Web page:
Milkweed Tussock Moth
Milkweed Tussock Moth Caterpillar

Now I know I already put one of these in an earlier post, but early in the year they are minute.  Now here is a flower spider which has had good hunting and is getting all too easy to spot on this Black-Eyed Susan.

Flower Spider
Flower Spider on Black-eyed Susan

That’s all I have time for today, though I still have a few more bugs which I photographed in the last couple of days, but for those who are less keen on them, I will go back to flowers for the next post.

What I find fascinating is the incredible range of insects and other arthropods around.  If you’re a creationist, you have to ask yourself “what was god thinking when he created the tortoise beetle larva?” – all I can come up with is “a weird sense of humour”, but I’m no theologian.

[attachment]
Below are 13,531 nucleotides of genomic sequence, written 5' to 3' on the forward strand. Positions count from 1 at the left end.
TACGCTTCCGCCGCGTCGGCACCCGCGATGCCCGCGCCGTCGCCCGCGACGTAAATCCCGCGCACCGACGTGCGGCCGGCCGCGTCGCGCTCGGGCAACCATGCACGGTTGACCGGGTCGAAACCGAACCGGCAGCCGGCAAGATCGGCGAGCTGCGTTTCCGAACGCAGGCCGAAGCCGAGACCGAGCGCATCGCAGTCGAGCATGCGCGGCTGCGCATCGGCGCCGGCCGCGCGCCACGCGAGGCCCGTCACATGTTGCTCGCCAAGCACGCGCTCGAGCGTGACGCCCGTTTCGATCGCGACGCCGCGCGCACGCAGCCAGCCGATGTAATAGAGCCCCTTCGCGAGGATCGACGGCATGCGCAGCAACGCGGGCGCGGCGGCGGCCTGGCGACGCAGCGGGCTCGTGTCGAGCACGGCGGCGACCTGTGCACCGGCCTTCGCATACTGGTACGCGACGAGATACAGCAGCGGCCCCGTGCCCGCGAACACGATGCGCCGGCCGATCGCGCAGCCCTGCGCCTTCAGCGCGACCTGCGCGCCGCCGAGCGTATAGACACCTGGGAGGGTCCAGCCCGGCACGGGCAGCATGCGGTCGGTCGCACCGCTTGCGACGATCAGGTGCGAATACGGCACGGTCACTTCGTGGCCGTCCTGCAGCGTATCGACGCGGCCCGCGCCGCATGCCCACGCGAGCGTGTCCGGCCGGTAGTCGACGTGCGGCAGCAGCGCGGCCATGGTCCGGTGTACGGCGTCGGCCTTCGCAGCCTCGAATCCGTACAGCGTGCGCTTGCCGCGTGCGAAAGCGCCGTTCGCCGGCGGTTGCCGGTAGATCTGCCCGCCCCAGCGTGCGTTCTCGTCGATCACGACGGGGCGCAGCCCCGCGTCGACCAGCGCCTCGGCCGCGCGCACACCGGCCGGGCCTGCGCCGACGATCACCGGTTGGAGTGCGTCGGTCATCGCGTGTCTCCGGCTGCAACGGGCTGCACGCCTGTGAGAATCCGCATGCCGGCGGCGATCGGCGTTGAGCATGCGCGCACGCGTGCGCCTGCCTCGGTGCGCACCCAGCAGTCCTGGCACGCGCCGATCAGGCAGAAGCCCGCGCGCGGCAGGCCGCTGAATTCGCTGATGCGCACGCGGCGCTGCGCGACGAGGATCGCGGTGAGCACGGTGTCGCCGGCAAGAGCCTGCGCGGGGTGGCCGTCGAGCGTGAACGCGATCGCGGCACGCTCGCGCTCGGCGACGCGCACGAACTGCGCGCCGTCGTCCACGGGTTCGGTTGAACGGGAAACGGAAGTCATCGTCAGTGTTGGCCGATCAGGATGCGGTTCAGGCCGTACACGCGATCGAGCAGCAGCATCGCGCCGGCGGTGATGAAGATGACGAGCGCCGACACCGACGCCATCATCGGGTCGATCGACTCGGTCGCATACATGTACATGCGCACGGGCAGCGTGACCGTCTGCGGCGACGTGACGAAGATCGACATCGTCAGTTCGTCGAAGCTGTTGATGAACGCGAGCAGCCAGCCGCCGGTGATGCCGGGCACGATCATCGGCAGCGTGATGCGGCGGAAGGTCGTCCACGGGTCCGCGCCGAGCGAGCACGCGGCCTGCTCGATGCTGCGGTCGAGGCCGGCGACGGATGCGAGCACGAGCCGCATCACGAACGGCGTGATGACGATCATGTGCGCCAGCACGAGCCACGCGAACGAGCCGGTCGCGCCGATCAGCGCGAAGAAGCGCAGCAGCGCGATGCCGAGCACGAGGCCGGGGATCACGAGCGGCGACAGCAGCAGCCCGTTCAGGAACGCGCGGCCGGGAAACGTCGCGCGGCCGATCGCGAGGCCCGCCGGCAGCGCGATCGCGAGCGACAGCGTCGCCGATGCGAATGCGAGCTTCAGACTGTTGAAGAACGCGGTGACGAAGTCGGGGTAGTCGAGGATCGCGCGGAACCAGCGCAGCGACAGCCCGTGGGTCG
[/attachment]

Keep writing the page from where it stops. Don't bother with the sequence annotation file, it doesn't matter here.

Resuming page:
I’d be interested to see comments: beautiful, ugly or just plain weird?

Be careful when smelling the roses

You wouldn’t want to get one of these flower spiders up your nose!  Common milkweed actually does smell nice but I didn’t see this pinhead-sized monster until I focused a macro lens on the individual floret:

Flower spider on milkweed
Flower spider on milkweed

Flower spiders lie in wait for pollinators to arrive, they are very well camouflaged and adapt to the particular flower they are on.  Here is a much bigger one hiding underneath a Black-eyed Susan – it rushes up to the top when it senses dinner:

Flower spider on Black-eyed Susan
Flower spider on Black-eyed Susan

Here is the same one, on top.

Flower spider on Black-eyed Susan
Flower spider on top of Black-eyed Susan

Back to milkweed: I let them grow even though they are supposed to be a weed, because I like to support the monarch butterflies and they are the only host for their caterpillars.  I hope to have some pictures of them soon.  But from close up, they are very interesting, as well as smelling nice.  Here is another view of the individual florets.

Milkweed
Milkweed florets